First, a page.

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 smiley-sad

Hi, I am all new to accelerometers. After the internal ADC I get 8 bit values between 100 and 255. I suppose these represent the acceleration. How do I go about to get the frequency and amplitude of the movements? I want to sense how fast and how much a person shakes his/her leg. The tilt is not relevant in this. Can I use Matlab?
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If you are using analogRead you should see 10-bit values between 0 and 1023 - you need to use a 16 bit int variable.  The ADXL320 is 2-axis, so the numbers represent acceleration in the X and Y axis.

When the accelerometer is sitting flat on your bench, you should see voltage of about 2.5V on both x and y outputs, correspinding to around 511 or so.  This corresponds to no acceleration.  If you rotate the accel board 90 degrees about either X o Y axis, you should see the numbers change.

Good luck!

D.
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If I'm reading the documentation right, those numbers are only going to change +/- 60 ish. So there is only an output range from 2.18v to 2.82 or something along those lines. Can anyone verify this?

And if this is correct, can someone tell me how it's possible to get an accurate reading when a 90 degree turn only has a resolution of 60 steps?

I'm either confused or upset with my purchase.
Thanks for any help.
Chris
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You are correct - but the lack of resolution is due to the 10-bit ADC, not the accelerometer itself.  You could use an external ADC with more resolution, say 12 or 16 bits, or use an accelerometer with a built-in ADC and a digital interface.  The LIS3LV020Q is pretty nice and will give you 1 milli-G resolution using either I2C or SPI, and you don't have to worry about buffering and hooking up a separate ADC chip.

I have a ADXL330, which is a 3-axis +-3g accelerometer, so resolution on the 10-bit ADC is about 1/100 G - not bad, but I think the device is more accurate than that, and a 12-bit ADC would help.

Good luck,

D.
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thanks for that explanation.
I can probably work with what I have for now and then add a 12 or 16 bit adc in the future.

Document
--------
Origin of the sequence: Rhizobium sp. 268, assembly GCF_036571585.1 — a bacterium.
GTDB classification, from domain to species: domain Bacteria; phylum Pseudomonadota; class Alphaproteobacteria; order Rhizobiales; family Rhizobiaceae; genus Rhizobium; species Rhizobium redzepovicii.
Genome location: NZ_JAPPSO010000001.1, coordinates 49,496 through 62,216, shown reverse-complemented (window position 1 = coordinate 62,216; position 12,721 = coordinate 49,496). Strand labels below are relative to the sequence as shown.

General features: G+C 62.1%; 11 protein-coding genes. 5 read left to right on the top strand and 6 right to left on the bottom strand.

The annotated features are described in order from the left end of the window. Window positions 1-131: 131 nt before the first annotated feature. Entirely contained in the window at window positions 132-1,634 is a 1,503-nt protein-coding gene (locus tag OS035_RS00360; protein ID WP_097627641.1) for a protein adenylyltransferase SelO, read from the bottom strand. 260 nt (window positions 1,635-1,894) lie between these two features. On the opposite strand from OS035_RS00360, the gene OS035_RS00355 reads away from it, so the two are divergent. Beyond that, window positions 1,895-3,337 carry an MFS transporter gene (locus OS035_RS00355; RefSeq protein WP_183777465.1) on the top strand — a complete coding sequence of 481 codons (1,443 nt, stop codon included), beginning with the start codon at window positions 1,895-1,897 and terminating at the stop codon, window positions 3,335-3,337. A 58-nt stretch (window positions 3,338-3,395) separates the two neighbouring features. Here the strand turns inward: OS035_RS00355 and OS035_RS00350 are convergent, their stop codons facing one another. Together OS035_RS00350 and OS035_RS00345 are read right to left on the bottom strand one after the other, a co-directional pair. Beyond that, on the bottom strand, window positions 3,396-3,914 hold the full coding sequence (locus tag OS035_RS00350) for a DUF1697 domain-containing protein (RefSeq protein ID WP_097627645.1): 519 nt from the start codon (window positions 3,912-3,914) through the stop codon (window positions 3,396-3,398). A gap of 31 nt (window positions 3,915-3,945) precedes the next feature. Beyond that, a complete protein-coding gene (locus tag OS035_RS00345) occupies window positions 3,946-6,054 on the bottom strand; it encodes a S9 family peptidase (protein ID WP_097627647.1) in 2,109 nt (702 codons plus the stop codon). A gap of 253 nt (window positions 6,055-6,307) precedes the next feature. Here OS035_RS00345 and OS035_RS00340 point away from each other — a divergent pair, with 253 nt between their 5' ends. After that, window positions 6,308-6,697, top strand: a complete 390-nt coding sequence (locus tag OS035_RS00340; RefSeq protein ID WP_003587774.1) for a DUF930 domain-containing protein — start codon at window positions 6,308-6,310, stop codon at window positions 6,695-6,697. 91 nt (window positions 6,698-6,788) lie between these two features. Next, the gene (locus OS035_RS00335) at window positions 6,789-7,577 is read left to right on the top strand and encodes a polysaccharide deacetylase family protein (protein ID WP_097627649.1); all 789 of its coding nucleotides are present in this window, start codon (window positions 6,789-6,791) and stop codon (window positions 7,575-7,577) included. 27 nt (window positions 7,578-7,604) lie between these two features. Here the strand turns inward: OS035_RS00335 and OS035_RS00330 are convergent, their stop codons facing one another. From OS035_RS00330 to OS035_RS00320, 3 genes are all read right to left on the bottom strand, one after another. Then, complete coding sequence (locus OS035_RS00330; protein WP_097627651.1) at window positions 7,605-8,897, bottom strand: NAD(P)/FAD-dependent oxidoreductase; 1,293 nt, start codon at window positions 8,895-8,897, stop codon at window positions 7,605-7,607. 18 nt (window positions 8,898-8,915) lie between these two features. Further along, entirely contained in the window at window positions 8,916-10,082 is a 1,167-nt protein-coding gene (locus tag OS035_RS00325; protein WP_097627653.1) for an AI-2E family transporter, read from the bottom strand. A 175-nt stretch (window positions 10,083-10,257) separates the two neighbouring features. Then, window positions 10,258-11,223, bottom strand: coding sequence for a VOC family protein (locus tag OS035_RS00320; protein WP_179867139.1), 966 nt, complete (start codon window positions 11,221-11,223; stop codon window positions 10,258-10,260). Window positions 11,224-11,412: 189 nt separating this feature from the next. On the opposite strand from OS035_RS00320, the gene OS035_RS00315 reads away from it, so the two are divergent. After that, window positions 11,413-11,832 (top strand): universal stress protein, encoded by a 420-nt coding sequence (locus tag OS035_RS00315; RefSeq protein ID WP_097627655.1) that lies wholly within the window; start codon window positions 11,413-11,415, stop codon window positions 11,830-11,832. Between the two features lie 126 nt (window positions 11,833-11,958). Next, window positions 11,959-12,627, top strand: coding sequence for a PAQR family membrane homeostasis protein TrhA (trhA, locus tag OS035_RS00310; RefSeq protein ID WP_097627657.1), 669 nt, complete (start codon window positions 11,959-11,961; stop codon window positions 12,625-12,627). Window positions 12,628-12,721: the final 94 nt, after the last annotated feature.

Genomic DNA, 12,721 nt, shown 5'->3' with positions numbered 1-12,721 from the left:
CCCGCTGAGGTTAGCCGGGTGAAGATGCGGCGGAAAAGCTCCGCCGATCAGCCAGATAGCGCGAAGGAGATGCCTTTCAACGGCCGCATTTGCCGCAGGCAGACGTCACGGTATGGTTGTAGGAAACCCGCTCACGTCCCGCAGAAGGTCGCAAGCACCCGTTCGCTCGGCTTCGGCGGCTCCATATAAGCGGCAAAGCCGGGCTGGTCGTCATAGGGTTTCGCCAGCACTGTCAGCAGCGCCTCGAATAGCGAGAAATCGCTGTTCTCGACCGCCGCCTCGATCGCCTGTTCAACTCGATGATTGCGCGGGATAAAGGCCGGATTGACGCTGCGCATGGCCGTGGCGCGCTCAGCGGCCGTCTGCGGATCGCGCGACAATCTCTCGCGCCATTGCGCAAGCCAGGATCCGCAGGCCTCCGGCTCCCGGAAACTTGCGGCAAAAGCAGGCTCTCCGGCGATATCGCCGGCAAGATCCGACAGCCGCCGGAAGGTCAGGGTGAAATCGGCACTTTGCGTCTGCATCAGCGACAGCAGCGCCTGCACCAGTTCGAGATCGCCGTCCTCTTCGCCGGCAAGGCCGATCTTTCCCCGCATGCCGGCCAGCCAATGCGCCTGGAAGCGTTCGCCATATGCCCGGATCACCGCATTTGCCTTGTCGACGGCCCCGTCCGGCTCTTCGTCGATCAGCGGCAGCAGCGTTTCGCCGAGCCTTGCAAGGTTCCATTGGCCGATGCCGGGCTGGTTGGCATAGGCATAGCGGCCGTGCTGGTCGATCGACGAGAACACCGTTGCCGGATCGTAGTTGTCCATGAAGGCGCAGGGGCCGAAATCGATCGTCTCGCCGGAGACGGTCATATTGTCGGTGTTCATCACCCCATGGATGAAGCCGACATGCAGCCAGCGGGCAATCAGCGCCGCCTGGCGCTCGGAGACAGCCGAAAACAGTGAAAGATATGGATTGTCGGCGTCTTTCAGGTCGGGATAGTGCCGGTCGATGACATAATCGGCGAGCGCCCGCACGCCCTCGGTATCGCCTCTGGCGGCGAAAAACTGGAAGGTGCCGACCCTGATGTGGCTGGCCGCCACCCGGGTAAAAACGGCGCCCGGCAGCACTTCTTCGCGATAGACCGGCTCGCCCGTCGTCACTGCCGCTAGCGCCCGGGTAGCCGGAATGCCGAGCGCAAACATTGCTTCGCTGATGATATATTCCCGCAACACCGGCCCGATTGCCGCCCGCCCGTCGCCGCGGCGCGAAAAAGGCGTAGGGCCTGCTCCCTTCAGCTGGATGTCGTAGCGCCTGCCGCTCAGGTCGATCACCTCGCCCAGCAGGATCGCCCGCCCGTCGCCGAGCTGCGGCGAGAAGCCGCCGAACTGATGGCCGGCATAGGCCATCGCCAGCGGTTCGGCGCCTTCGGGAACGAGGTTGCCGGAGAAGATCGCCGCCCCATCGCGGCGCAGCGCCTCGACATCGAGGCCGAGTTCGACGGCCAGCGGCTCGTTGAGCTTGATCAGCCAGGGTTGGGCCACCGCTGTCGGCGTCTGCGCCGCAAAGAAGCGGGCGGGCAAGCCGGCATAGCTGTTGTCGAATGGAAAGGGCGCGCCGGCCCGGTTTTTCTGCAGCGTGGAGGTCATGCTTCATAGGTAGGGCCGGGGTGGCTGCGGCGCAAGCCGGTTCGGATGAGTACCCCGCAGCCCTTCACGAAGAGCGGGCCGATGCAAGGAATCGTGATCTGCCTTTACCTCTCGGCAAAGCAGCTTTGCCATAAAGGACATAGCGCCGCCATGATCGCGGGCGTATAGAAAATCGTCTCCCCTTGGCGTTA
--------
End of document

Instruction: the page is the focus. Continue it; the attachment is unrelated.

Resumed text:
Another question though, probably more of a hardware question, my readings are not stable. In the sense that if the unit is sitting on the desktop without movement, the output will jump around +-10 or more. So, if I have this very small window and am then losing more of that window to these wild readings, I end up with very little usable output. Do you have any idea why I would be getting these wild readings and how I may improve it?
Thanks,
Chris

BTW, I'm using one of the sparkfun 2 dof imu's with the 320 and 150.
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My readings for the ADXL330 don't jump by more than +-1 unless there is vibration or it is sitting on something unsteady.  One thing I found helped was to wire the voltage supplied to the accelerometer to the AREF pin, and add this to your defs:

Code:
#ifndef cbi
#define cbi(sfr, bit) (_SFR_BYTE(sfr) &= ~_BV(bit))
#endif
#ifndef sbi
#define sbi(sfr, bit) (_SFR_BYTE(sfr) |= _BV(bit))
#endif

Then put this in your setup function:

Code:
 
  cbi(ADMUX, REFS1); //clear REFS1 bit (0)
  cbi(ADMUX, REFS0); //clear REFS0 bit (0)

I had to do this since the ADXL330 is a 3.3v part, but it seemed to improve the ADC results.  I have read recommendations to put a capacitor between AREF and GND to filter out noise, but haven't found it necessary.

Another issue is that the output impedence of the accelerometer may be higher than the input impedence of the ADC, leading to bad data.  This can be fixed adding a buffer (just an op amp with a gain of 1, but lower impedence output) between the accelerometer and ADC.  I have good results using a MCP6004 (they still make a DIP version!!).

I found this link pretty educational about buffers and ADC's: http://www.maxim-ic.com/appnotes.cfm/an_pk/1094

Are you powering your project with USB?  It can be pretty noisy.

D.
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